52 Weeks of Book Reviews. Week #38 – Smarter Faster Better: The Secrets of Being Productive in Life and Business by Charles Duhigg @cduhigg

I love the title of this book. Doesn’t everyone want to be Smarter, Faster and Better? I know I do. I read this book and pulled some smartergreat habits out of it. I found the writing reminded me of Malcolm Gladwell who I also enjoy and I liked the case studies that were used to illustrate points.

52 Weeks of Book Reviews. Week #38 – Smarter Faster Better: The Secrets of Being Productive in Life and Business by Charles Duhigg @cduhigg

 

It’s tough to not like a book that was so well thought out and researched. I liked the use of case studies and they all illustrated the issues very plainly. The content and style did indeed remind me of Malcolm Gladwell (apparently i read his Blink in week 5 of this year) which isn’t a bad thing, the use of case studies seems similar, however I prefer how Charles would introduce the case study but not revisit it until he had made his point. He often dives right into the case study without much setup and then once I’m engaged in the case study’s narrative he pulls out to frame the rest of the story within the story. It’s a good trick, it kept my attention and even though I knew what was happening I still looked forward to understanding what would happen in the case study.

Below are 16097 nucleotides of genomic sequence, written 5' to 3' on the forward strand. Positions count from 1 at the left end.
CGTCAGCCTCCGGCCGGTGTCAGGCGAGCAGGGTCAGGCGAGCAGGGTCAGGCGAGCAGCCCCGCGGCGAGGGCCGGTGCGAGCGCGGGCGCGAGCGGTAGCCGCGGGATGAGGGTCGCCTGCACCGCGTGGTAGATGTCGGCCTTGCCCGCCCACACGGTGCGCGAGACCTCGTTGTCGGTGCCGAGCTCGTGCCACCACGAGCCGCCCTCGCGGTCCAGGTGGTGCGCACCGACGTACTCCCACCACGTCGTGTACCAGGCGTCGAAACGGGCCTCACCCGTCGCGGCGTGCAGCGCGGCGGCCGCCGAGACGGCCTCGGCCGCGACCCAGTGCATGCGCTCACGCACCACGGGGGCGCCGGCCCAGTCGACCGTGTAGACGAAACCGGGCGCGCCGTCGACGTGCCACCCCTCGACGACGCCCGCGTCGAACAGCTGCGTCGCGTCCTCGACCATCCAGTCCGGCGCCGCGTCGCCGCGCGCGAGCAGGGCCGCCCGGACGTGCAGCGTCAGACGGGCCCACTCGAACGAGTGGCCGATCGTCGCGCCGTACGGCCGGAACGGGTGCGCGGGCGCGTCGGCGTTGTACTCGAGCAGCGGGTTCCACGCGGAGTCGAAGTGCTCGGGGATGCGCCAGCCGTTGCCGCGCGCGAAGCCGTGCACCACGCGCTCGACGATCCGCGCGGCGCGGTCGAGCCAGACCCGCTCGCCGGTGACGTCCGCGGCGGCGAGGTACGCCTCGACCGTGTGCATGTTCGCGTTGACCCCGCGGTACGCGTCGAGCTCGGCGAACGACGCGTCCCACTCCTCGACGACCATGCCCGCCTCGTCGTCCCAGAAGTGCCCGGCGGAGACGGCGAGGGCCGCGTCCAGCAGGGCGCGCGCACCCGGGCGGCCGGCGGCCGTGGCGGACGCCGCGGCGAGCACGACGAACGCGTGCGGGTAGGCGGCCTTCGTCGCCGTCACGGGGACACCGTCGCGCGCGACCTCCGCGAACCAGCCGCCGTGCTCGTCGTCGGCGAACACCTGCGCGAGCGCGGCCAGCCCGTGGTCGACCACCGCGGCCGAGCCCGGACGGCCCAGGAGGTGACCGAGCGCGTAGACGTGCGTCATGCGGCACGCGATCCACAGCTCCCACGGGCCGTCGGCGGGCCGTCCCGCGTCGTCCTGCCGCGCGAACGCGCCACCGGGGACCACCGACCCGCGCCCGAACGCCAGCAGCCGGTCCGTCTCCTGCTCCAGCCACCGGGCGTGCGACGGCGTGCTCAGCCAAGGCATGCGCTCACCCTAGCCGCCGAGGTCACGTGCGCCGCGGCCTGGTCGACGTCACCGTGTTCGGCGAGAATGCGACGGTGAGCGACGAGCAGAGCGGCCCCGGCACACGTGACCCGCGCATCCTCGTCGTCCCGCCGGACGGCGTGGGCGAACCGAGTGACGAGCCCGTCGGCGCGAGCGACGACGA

In a book like it’s all about the spoonful of sugar to help the medicine go down. There is actually a small amount of medicine in this case, but it is powerful. The stories and case studies are all sugar, they serve to open up the mind and tease it with some brain candy, then POW here is the message. I get it. This book is written for the folks who might not read this type of stuff regularly and it needs to be palatable. I listened to it on Audible at 150% speed and found it very engaging, time well spent. I love to hear about people that have accomplished great things, done above and beyond what was expected and maintained that extraordinary difference. It can be done, and it’s not particularly difficult. I’ve noticed that long term consistency and focused effort in just about any category of activity will provide extraordinary results. Those results can be achieved in a shorter time with extraordinary effort and sometimes it’s all about the team and surroundings. I’d like to think that we all Manufacture our own success. Read the book and set up your own manufacturing plant. The rules aren’t difficult, but they require effort. You can take a small amount of effort over a long time or a ridiculous amount of effort over a short time, but you’ll get there.

 

 

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